Have you ever waited all afternoon for a friend to turn up, and they don’t?
The experience may bring back sad memories of childhood; you waiting in a field for Gary to turn up with his football. Gary doesn’t show up. You end up vandalising a bus shelter. Tragic times. And yet this is where Monolord has left us, because we were meant to get their album and, err, didn’t. So until we do, try to imagine what it might sound like, and then roleplay what the review would say. It’s a cheap and economical alternative to virtual reality, but I digress.
Let’s move on instead to the debut album by Virginian doomsters Mindkult. Lucifer’s Dream immediately reminds me of one of the great sadnesses of life these days: the death of the record label promo. By that, I mean the promo CD, and prior to that, the promo cassette and the promo vinyl. You still get promos, of course, but they’re streams to be downloaded. All the fun of slapping the album into your player, or spinning the turntable, has gone. Also, you could flog them at the nearest record collectors’ shop afterwards and… I didn’t say that.
Instead, you are left sitting in your corner, plugged into your headphones and laptop like a massive introvert, torn between sweet music and looking up cat pictures. True, music hacks are massive introverts, but you don’t want to encourage us.
The reason for that micro rant, of course, is that Lucifer’s Dream is an album made for speakers and amplifiers, not the pisspoor internal speakers of an iPhone (prior to you dropping it down the toilet, or the Steve Jobs posse bricking the OS out of commercial spite). It’s lead-heavy, morbidly psychedelic and full of wonderful solos and glorious grooves. “Drink My Blood”, the intro goes, unleashing the band’s sound and only then feeding in some wonderfully ethereal vocals. This is the core formula that the band sticks to throughout, and for the most part, it works very well.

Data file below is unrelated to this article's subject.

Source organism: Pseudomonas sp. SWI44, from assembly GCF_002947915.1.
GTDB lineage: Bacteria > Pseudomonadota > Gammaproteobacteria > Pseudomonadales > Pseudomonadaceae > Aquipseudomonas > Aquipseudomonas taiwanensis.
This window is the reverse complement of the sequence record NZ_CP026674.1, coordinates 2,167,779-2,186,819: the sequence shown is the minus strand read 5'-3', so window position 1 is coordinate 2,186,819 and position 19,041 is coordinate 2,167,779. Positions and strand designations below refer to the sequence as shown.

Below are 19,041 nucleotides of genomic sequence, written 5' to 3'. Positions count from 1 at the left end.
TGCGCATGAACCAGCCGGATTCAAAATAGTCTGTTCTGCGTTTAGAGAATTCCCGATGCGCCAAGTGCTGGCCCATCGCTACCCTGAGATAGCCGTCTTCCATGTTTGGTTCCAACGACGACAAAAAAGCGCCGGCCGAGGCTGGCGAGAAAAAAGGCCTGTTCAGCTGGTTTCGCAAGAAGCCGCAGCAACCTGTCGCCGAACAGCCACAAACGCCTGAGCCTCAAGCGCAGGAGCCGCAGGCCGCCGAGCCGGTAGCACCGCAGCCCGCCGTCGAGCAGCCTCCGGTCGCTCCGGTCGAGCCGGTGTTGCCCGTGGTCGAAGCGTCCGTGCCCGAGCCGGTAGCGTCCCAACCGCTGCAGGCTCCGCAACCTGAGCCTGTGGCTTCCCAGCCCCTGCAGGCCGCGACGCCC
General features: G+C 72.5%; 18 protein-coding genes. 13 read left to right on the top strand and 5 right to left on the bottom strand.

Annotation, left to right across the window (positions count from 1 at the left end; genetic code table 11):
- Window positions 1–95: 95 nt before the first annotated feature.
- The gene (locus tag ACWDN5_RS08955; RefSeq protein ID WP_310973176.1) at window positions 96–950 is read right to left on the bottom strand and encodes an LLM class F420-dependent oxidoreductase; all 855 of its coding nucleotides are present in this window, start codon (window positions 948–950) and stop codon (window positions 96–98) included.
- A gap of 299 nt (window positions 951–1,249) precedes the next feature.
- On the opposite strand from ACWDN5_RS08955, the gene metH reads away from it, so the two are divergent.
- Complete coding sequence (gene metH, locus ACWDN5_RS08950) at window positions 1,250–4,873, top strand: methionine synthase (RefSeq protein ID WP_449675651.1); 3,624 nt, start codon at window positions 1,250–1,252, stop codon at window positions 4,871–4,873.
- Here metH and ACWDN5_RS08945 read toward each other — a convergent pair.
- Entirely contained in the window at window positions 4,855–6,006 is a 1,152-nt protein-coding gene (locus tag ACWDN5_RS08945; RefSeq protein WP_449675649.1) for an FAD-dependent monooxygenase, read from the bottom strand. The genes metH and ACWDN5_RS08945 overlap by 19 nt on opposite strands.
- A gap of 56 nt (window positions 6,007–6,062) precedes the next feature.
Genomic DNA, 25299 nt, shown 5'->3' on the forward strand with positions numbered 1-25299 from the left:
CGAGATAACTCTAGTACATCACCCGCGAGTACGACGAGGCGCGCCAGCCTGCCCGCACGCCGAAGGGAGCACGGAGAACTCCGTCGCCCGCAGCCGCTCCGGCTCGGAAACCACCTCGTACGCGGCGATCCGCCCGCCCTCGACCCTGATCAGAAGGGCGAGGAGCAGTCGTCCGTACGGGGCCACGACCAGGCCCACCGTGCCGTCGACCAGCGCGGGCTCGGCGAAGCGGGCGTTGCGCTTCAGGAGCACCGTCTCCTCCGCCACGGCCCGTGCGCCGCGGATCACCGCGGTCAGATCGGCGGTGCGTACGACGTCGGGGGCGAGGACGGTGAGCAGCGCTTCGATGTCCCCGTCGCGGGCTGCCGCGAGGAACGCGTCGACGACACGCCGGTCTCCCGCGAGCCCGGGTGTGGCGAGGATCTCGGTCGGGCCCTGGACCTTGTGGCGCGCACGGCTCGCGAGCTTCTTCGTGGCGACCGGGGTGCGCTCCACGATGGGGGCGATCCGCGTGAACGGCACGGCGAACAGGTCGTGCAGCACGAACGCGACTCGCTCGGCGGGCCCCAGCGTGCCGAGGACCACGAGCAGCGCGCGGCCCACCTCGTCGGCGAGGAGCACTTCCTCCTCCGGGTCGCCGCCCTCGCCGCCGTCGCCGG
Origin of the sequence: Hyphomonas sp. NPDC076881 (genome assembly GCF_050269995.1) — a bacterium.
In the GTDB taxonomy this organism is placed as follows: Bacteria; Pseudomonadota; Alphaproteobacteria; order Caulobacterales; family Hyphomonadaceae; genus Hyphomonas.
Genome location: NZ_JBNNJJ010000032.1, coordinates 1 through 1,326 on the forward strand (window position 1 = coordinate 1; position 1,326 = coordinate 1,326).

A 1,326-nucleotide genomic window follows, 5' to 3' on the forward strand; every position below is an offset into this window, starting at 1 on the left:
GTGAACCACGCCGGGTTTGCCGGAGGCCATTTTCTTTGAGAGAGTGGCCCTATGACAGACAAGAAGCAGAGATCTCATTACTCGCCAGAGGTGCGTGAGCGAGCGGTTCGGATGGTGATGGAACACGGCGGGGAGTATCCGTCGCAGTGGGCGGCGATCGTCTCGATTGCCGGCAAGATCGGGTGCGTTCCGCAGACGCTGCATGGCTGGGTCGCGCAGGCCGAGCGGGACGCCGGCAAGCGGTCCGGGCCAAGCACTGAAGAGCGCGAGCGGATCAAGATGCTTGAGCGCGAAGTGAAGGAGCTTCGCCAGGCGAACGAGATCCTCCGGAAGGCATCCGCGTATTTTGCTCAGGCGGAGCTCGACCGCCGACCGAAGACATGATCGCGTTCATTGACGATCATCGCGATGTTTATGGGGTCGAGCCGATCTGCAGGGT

“Behold The Wraith”, meanwhile, slows it down and lets the forlorn crunch of the music plod along with the aforementioned haunted howls. Finally, “Lucifer’s Dream” chugs and wails in equal measure with the certainty of a funeral and the echo of a spectre. It’s a fittingly good ending, for something that dwells so much on the morbid side of the spectrum.
One word of caution, however. The Mindkult sound owes an obvious debt to Reverend Bizarre, Uncle Acid (and, presumably, his deadbeats), and Electric Wizard. That’s sort of to be expected in doom these days, but it can be jarring to hear these influences being so… blatant. On the other hand, out of this mix the earliest hints of a unique sound have taken root. It’s a good start. Just play it loud, like it was meant to be.
The other doom release this week is a split EP between Minnesotan bands No Funeral and Livid. The split is not even – No Funeral gets two of the three tracks to play with. “Infection” lumbers forth like a really fucking miserable steamroller, the monotonous surge kept vital by some compellingly good riffing and a strikingly effective use of drums. “Disease Brought By Depression”, apart from being the most gratuitously miserable song title ever, starts out with an enjoyably sinister ambient section, keeping it original. It then embarks on another journey into sludge, but with a funeral doom undertone that also sets it apart from other examples of the genre. Once again, the riffs and grooves take root and the song drags you along with it, like so much detritus dredged from the bottom of a very muddy river. It’s great fun, if that really is the best way to describe the experience. Crushingly heavy and yet addictive and engaging.
Livid’s contribution to the split, “False Hope” (this is not a chuckle-fest – you may have noticed that by now), starts with a suitably desolate intro, but launches into something more melodic, forlorn and strangely effecting. Its riffs remind the listener of Paradise Lost’s “Gothic”, despite the glacial pace, but with a grandeur and sweep that verges on the epic. True, the vocals have too much echo and seem a bit too distant, but the guitars are the real stars of the show here. While the band sticks to a simple hook for the most part, it is able to work in some well-timed variety, stopping it getting too monotonous. The only problem – common to the genre, of course – is that its 18 and a half-minute length means it can’t be enjoyed without a commitment on the part of the listener. What the split does, in any case, is make you want to hear more from both bands.